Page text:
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Using wood shavings as bedding and clopyralid in timothy hay?

post #1 of 5
Thread Starter 

I have been using timothy hay as bedding for my chickens over the last year.  Recently, I found out that a herbicide clopyralid is used in timothy hay fields.  It is pretty benign to animals but very persistent in compost piles and the soil.  (I compost all their bedding and manure)  Sometimes, its half life is as long as 1-2 years.  Supposedly, this herbicide can be very damaging to tomatoes, peas and other broad leaf crops.  Does anyone have experience with this problem when using bedding bought at pet and small farm supply stores?

Because of this, I want to switch to either alfalfa hay, recycled paper bedding (eco-bedding) or wood shavings.  There is a large bag of alpine and pine shavings that I can buy for about $20.  The problem is that I know they will eat it.  Will recycled paper or wood shavings cause problems if ingested over a long period of time? 

Thank You

post #2 of 5

I would love to know what you did! mine have been on Timothy bedding because that was what they came with and I continued it. I plan to finish the bale,throw it all away because of the herbicide, and then go to DLM with pine shavings,so I can use my compost, but the one time I put shavings in, they ate so much I panicked and pulled them out. I gather from all the posts that eating pine shavings is ok?

post #3 of 5

This is what I do. I made a droopings board and filled with white sand and stalldry. They do not eat it and its as easy as cat litter to scoop the poop out.  It is not as expensive as wood chips once down.  I buy play sand it is cleanner.  Now I do use soft wood chips on the floor.  They scratch around in it and get anyfeed that has dropped in it.  I have never had a problem with sour crop or them really eatting it.  I find that for me this works best.  I have a wood floor covered by linoleum that I put the shavings on and they are great to have.   I throw a little scratch grain, just a bit in for them.   My chicks are 7 and 8 weeks old and go out to a run each day that was sown in alfalfa early this summer.  They think they are in heaven.  Two years ago I had soil and wood chips which would get to moist from the soil below.  It was terrible.  I tried putting sand on the soil but that was a bust too.  It absorbed the odors and when damp was horrible as the plain soil.  For me it was live and learn.  I live in red clay area now.  What worked in sandy coastal soil does not work here. old  Gloria jean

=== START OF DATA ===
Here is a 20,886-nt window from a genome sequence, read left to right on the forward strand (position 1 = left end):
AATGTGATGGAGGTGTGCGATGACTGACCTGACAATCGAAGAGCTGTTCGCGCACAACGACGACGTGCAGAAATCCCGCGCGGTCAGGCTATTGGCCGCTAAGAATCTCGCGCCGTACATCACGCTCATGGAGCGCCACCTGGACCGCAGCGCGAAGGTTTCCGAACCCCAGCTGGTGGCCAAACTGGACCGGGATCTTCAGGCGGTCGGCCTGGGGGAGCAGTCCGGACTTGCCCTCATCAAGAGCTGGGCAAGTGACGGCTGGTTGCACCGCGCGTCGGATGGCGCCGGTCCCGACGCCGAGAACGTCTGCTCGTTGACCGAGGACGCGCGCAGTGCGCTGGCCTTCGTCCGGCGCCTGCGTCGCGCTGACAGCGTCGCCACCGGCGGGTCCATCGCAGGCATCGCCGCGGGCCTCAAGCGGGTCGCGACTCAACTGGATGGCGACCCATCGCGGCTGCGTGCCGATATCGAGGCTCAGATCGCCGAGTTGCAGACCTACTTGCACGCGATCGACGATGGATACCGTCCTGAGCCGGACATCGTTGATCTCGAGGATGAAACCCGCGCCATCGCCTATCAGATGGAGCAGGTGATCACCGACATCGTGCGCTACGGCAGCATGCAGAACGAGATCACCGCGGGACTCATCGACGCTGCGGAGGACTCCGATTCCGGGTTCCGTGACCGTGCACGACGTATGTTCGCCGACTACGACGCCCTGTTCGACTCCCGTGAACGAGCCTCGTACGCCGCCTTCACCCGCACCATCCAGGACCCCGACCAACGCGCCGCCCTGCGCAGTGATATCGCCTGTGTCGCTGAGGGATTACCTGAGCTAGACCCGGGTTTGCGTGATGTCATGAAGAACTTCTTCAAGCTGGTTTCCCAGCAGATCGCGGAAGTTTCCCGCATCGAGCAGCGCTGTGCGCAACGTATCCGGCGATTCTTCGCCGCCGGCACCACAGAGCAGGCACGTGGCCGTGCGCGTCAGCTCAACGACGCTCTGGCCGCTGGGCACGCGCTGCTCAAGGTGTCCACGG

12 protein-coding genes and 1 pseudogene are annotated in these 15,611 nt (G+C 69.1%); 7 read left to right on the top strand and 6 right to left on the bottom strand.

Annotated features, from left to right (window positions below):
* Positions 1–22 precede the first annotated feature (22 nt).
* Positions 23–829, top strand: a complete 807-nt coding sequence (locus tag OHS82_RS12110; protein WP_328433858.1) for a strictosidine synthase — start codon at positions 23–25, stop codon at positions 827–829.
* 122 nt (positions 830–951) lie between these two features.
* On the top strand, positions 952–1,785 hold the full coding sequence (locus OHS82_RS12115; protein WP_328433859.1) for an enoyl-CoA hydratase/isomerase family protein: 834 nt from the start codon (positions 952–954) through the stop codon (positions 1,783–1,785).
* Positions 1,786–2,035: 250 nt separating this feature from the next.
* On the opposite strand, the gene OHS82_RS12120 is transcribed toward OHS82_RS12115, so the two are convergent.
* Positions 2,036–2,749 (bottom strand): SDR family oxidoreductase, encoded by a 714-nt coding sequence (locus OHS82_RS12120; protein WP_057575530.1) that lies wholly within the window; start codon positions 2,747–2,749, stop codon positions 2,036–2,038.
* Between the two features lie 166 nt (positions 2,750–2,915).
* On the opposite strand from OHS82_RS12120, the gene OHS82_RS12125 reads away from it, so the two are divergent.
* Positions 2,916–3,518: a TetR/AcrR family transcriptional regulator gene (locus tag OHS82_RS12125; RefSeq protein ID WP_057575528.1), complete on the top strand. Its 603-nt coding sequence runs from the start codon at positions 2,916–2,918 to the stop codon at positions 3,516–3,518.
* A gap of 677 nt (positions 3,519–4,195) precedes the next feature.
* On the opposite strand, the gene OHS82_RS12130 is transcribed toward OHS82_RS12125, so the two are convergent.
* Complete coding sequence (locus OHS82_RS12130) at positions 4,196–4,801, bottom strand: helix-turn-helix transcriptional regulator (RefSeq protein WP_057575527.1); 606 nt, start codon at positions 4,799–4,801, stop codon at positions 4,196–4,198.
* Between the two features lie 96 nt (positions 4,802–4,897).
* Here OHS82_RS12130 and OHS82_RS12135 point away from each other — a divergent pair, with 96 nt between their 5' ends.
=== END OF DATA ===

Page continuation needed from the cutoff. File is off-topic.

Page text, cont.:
Love 1 hb,,  my children, many grands, one spoiled rotten cat,  mtns, chicks, crochet, lots of friends. My hens and a few sweet roos      NPIP 55928
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  Love 1 hb,,  my children, many grands, one spoiled rotten cat,  mtns, chicks, crochet, lots of friends. My hens and a few sweet roos      NPIP 55928
Reply
post #4 of 5

Thanks, that is useful. My floor is dirt and my previous coop was a tractor on dirt. I found that grass clippings (dried from my own non-chemical lawn) were a perfect deep litter and I just add more every now and then in that one. (4 x 10). Once a year or so I'd dump the whole thing into my compost and use it to grow vegetables. I was going to do that in my new hen house too. It is 6 x12.  However, just as I was ready to move my new chicks into it, we hit a rainy summer and I had no dry grass clippings to spare. Hence the experiment with the timothy, since they were already used to it. I only found out about the herbicide problem after I'd done it. How do you know what is in the sand you get- is that a local product for you?

post #5 of 5

Anybody else love to compost their coop  bedding that knows about the herbicide problem in hay?

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